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There are a few ways to gauge the expected severity of a hurricane, but one of the more unusual is by the Waffle House index. If Waffle House locations in the path of a hurricane are open, that’s a sign there is limited damage from the storm. If locations are closed — which is the case for some in Florida due to Hurricane Idalia — then conditions are unsafe.

The Waffle House index uses a green, yellow and red rating to measure how bad storms are: green means the full menu is being served and there is little storm damage; yellow means there is a limited menu because they are likely using a generator for power or they are low on supplies; red means the restaurant is closed because the storm is severe. 

As of midday Wednesday, 15 Waffle House locations were without power – but some were in the yellow zone of the index, because they were open and operating with generators, a representative for the chain told CBS News via email. At least five locations were in the red zone of the index, because they were in the direct path of Idalia after it made landfall. Two others in St. Petersburg were closed due to storm surge.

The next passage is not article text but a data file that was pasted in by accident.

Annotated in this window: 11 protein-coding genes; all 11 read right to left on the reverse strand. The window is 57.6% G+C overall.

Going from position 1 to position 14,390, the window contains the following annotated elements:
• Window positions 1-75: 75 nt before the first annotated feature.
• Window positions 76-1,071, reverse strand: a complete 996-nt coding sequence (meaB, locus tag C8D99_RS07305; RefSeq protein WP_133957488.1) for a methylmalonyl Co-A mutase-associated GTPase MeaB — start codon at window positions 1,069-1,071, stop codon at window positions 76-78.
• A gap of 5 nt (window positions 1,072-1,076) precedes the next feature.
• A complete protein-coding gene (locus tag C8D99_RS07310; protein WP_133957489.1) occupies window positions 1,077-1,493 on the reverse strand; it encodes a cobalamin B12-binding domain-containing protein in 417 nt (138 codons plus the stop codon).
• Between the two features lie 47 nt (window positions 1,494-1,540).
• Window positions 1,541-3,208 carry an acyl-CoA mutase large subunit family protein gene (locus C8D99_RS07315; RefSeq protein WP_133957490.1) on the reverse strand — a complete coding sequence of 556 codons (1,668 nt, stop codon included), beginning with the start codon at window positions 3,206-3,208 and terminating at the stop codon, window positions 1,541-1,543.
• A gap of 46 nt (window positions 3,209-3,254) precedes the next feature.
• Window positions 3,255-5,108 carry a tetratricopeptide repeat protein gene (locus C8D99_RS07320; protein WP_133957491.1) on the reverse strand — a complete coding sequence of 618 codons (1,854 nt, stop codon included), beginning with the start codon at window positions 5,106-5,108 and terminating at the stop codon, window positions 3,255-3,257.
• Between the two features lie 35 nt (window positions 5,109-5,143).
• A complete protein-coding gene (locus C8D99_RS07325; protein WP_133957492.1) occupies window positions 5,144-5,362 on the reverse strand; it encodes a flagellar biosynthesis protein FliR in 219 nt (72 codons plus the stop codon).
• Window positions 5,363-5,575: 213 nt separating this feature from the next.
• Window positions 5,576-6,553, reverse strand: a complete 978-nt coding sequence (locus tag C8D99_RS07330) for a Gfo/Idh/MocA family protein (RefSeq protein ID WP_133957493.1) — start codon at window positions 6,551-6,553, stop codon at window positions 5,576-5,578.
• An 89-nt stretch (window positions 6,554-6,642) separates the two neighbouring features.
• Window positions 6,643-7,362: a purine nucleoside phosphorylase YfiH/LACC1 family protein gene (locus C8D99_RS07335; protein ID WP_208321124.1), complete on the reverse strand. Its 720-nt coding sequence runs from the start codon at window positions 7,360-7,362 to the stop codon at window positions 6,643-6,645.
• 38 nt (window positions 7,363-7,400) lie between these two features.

Hurricane Idalia, which made landfall Wednesday on Florida’s Gulf Coast, brought “catastrophic” storm surge and “damaging” winds to the area, the National Hurricane Center said. It was briefly a Category 4 storm before weakening to a Category 3.

Many of the 1,600 Waffle House locations are in hurricane-prone areas on the East and Gulf Coasts. Waffle House strives to be open when people are desperate – and the chain has proven to be reliable after devastating hurricanes. 

“I hadn’t had a hot meal in two days, and I knew they’d be open,” Waffle House customer Nicole Gainey told the Wall Street Journal after Hurricane Irene devastated North Carolina in 2017. Despite the storm knocking out power, a local Waffle House in Weldon stayed open – a beacon of hope for people like Gainey.